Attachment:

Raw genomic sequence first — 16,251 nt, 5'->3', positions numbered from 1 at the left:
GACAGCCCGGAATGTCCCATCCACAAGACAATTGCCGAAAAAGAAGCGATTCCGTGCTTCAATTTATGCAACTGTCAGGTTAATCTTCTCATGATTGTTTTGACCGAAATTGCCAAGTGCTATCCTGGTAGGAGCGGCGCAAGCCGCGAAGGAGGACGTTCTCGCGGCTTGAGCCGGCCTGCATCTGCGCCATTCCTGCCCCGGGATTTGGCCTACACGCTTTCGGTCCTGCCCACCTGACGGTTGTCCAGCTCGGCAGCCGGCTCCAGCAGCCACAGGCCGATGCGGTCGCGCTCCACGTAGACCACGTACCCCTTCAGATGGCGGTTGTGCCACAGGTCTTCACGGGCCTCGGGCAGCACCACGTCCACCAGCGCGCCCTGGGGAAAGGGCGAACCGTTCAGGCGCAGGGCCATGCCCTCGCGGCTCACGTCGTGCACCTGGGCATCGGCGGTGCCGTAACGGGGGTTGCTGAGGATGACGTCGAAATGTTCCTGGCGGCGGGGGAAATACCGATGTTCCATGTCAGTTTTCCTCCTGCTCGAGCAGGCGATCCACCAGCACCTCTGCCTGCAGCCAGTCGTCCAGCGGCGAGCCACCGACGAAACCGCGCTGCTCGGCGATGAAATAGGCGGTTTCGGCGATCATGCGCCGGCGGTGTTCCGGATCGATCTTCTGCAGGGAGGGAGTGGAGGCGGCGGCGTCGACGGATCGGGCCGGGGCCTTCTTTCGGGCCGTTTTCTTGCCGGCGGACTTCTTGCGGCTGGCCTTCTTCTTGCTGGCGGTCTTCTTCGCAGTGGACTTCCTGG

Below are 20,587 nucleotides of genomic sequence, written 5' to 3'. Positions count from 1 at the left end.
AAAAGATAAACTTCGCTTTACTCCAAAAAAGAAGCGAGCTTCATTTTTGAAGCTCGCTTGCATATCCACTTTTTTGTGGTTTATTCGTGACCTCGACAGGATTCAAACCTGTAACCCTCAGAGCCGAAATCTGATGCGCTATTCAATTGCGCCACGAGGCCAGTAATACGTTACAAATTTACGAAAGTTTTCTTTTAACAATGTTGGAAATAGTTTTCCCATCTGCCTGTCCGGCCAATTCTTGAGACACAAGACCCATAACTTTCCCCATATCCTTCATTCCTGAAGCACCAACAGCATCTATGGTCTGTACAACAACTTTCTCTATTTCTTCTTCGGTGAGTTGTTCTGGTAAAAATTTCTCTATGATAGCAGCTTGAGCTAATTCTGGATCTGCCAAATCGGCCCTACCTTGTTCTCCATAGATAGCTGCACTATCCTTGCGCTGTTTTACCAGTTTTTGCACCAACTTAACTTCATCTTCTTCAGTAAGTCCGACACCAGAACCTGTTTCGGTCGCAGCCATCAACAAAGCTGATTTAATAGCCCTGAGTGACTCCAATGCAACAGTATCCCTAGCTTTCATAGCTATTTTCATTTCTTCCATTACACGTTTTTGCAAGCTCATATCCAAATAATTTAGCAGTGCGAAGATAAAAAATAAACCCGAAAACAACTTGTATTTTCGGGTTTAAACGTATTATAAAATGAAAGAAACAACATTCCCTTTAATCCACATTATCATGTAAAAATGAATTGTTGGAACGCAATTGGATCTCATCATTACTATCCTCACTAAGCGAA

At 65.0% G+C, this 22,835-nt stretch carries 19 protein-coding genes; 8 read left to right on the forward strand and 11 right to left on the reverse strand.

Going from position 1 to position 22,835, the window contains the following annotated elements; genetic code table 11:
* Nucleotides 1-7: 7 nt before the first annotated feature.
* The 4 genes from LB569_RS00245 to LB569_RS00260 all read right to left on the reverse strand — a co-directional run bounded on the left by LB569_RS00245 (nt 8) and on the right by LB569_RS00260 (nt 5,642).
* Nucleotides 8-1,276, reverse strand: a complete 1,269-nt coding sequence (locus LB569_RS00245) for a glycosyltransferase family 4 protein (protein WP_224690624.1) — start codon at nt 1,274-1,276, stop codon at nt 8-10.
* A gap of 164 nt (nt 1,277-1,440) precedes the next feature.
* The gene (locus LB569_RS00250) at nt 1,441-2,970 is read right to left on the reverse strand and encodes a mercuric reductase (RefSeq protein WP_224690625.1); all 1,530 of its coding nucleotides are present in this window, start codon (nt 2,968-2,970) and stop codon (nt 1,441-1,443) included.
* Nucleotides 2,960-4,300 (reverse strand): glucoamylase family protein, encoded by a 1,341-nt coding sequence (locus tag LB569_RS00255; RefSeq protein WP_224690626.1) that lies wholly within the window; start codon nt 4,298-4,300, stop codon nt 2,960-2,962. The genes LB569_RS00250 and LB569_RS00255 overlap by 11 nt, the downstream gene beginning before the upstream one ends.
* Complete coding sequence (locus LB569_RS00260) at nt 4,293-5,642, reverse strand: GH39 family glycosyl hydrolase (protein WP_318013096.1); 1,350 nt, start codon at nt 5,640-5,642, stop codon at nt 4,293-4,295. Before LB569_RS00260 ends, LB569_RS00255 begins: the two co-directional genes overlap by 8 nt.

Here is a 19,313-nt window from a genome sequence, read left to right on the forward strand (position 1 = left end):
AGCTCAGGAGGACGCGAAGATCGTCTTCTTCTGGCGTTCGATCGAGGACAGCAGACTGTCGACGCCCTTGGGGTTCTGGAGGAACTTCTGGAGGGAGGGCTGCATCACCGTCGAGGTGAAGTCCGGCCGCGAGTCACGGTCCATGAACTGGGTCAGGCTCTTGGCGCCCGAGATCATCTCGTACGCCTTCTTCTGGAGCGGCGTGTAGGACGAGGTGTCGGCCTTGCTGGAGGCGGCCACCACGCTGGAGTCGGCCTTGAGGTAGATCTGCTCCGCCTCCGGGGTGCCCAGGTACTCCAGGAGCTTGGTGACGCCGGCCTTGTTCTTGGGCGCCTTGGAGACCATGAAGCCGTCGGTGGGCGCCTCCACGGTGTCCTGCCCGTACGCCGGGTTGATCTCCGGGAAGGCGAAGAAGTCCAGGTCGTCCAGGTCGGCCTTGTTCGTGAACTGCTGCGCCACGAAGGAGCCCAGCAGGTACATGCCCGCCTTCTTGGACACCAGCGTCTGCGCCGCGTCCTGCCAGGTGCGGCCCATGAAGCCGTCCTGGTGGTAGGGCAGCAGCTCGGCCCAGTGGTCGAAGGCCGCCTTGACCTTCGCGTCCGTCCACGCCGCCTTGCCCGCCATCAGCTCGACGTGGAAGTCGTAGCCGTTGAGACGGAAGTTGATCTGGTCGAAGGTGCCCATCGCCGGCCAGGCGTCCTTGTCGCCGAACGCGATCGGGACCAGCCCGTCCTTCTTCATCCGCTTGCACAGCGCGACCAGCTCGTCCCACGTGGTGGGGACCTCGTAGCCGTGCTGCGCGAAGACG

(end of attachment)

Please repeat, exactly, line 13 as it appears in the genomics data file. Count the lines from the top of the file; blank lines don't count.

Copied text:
* Complete coding sequence (locus LB569_RS00260) at nt 4,293-5,642, reverse strand: GH39 family glycosyl hydrolase (protein WP_318013096.1); 1,350 nt, start codon at nt 5,640-5,642, stop codon at nt 4,293-4,295. Before LB569_RS00260 ends, LB569_RS00255 begins: the two co-directional genes overlap by 8 nt.